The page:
Second, with respect to patent rules, while it doesn’t adopt a version of the patent rules used by EDTX, NDCA, or individual judges in NDTX, it does incorporate the specific language of some of the traditional rules. For example “preliminary” infringement and invalidity contentions contain specific language regarding their contents from the rules. But some provisions are not included, such as, for example, the restriction in P.R. 3-6 that amendments to contentions require leave of court unless they are in response to the Court’s claim construction ruling. Instead, the scheduling provisions state that “[t]he parties may amend preliminary infringement contentions and preliminary invalidity contentions without leave of court so long as counsel certifies that it undertook reasonable efforts to prepare its preliminary contentions and the amendment is based on material identified after those preliminary contentions were served and should do so seasonably upon identifying any such material. Any amendment to add claims requires leave of court so that the Court can address any scheduling issues.” So under this order,
While consistent with prior WDTX practice, which did not treat contentions as final absent leave, allowing a post-Markman amendment, the provision differs from the EDTX and NDTX, which treat contentions as final once made, and prohibit amendment of contentions unless good cause is shown. The NDTX patent rules provide some clarity to the obligation when they state that the party must state that the new information was “not known to that party prior to the motion despite diligence in seeking out same”. In the EDTX, the standards are set forth in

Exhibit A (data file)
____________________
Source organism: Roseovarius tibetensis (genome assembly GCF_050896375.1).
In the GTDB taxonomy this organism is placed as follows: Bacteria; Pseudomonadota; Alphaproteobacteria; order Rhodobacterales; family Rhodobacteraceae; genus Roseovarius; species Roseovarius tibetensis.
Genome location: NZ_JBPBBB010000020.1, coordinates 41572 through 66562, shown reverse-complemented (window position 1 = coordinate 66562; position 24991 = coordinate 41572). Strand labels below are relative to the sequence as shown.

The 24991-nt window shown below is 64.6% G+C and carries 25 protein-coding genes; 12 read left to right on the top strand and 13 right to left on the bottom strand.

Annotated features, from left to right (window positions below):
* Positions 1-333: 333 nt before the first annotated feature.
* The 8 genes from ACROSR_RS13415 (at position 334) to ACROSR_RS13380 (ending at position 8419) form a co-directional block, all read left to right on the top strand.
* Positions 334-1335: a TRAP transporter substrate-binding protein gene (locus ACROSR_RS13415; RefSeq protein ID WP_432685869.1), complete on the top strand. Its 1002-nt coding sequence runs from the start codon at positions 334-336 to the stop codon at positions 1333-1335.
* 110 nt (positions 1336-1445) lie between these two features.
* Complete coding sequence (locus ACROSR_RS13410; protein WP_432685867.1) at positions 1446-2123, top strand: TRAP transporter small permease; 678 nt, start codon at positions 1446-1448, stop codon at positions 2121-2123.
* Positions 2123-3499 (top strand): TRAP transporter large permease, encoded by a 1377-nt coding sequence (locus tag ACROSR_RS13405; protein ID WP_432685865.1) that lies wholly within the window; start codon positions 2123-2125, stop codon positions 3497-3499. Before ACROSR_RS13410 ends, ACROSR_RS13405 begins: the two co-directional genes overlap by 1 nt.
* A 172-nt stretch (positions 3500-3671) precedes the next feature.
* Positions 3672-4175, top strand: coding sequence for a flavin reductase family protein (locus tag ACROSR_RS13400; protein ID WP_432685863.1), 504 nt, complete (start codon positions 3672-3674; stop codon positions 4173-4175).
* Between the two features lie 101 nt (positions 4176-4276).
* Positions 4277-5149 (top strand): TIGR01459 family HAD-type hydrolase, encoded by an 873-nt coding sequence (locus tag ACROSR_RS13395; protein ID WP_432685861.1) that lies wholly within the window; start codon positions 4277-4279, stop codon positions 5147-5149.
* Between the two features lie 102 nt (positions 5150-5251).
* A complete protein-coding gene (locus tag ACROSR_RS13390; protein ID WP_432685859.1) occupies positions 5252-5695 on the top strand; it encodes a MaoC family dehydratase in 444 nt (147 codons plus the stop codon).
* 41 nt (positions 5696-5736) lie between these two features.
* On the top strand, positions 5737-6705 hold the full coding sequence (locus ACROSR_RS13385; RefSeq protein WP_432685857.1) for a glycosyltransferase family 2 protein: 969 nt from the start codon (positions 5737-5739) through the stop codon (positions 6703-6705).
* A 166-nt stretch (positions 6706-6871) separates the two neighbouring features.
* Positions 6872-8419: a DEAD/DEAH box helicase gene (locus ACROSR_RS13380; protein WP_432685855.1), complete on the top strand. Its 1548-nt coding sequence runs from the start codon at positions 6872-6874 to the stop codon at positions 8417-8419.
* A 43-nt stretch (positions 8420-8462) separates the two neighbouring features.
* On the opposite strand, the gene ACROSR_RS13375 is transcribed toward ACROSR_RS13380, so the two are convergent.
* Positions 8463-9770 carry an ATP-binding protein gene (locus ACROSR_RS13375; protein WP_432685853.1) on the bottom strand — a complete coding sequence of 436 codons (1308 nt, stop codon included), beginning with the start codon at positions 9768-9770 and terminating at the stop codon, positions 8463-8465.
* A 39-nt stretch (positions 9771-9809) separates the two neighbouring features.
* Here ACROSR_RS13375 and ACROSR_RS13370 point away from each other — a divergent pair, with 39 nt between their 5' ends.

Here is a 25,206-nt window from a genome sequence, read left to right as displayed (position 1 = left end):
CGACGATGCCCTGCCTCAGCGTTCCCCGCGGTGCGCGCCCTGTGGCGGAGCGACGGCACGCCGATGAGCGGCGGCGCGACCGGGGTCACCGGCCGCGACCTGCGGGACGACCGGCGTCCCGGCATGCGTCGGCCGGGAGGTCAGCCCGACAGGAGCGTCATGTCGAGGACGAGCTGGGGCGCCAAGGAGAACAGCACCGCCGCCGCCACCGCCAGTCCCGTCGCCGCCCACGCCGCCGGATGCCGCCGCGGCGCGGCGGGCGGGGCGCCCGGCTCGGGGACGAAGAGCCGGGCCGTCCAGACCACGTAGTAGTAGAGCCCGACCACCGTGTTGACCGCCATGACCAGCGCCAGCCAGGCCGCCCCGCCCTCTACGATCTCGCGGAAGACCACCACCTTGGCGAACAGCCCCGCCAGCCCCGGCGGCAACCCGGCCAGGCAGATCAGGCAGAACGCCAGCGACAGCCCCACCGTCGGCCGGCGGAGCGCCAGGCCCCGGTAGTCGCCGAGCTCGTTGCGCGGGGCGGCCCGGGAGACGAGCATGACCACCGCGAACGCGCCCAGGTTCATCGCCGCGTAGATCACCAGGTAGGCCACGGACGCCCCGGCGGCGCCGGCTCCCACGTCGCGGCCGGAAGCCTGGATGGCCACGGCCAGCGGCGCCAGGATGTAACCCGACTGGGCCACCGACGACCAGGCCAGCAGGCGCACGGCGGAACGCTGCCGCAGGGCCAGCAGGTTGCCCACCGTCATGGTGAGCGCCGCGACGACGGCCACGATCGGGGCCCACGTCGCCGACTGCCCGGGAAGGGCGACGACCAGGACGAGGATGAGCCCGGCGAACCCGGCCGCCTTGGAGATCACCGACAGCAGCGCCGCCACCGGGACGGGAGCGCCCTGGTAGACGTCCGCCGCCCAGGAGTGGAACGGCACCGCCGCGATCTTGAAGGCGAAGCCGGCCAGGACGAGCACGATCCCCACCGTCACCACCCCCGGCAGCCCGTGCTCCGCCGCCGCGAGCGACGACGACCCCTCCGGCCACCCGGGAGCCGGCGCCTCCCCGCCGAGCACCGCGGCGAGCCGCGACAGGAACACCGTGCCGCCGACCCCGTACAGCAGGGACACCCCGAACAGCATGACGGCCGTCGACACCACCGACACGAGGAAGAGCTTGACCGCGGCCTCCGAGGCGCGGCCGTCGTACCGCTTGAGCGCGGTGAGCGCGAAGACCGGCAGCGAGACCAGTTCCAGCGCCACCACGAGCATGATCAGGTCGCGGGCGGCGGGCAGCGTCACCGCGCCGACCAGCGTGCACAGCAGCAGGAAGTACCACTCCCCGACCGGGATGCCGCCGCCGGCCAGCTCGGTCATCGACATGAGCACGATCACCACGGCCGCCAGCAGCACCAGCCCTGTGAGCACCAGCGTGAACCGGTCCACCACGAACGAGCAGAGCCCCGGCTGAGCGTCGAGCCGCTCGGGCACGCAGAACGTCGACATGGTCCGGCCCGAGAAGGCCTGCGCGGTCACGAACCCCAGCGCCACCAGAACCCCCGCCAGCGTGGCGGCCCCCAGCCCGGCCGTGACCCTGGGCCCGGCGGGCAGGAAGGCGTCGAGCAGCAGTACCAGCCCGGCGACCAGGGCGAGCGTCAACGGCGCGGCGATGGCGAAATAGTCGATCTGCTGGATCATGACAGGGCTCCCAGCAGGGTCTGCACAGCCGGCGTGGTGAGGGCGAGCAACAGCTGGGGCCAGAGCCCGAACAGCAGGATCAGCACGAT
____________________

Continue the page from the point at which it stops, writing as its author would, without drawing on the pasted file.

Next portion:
It will be interesting to see how the “reasonable efforts” language is interpreted in practice when a party amends to change their infringement or invalidity theories two months after the Markman hearing. Will it be read like the NDTX language to require that the original contentions must have been diligent about seeking out the necessary information for the contentions? Or will it be interpreted as allowing any later amendment as long as the original contentions reflected “reasonable efforts”, i.e. a significant amount of work?
A brief illustration might explain what I’m talking about. My boys Grayson James, Collin Demmer, and Parker Noland were nice enough to completely mess C&P’s room up for purposes of this photograph for this post. Since of course, no teenager would have a room this messy, this is only what their room looks like for purposes of this illustration. I promise.
Let’s say we’re in Waco and I tell Collin and Parker to undertake “reasonable efforts” in cleaning their room. And let’s assume that they eliminate the space-related items – the Star Trek captain’s chair bean bag and starship and assorted Saturn V models, which as you can tell is a substantial portion of this (hypothetical) mess. Is that “reasonable effort” in cleaning sufficient, or were they required to make a “reasonable effort” to clean the entire room. (Parker and Collin vote for the first, and claim the second is impossible).
What if we’re in Dallas (or perhaps Marshall) and the obligation was to clean their room and the only way Dad doesn’t go ballistic is if the cleaning of the room was diligent, and the only thing that wasn’t picked up was the stuff that had fallen behind the furniture, which they had thought was too small to hold anything? Again C&P state that they would really rather be in Waco in front of Judge Albright.
The question is hypothetical here (again, I promise), but with respect to, for example, new invalidity theories asserted for the first time weeks after the Markman hearing, it might be an interesting issue.
Again, if the new
Ed note: I discovered yesterday that my grandparents likely first met while working in the ALICO building in Waco in 1917, hence its use above. By the early 1920’s one and sometimes two of her sisters (here Mary Laura Loyola Kleypas, a.k.a. “Tommy”) had joined my grandmother in working there. Don’t you love the filing cabinets?
© 2020 Michael C. Smith. Use limited to individual subscribers. Further distribution prohibited.
This blog does not constitute legal advice. If you’d like to discuss a related legal matter, please contact Michael C. Smith via email or call 903-938-8900.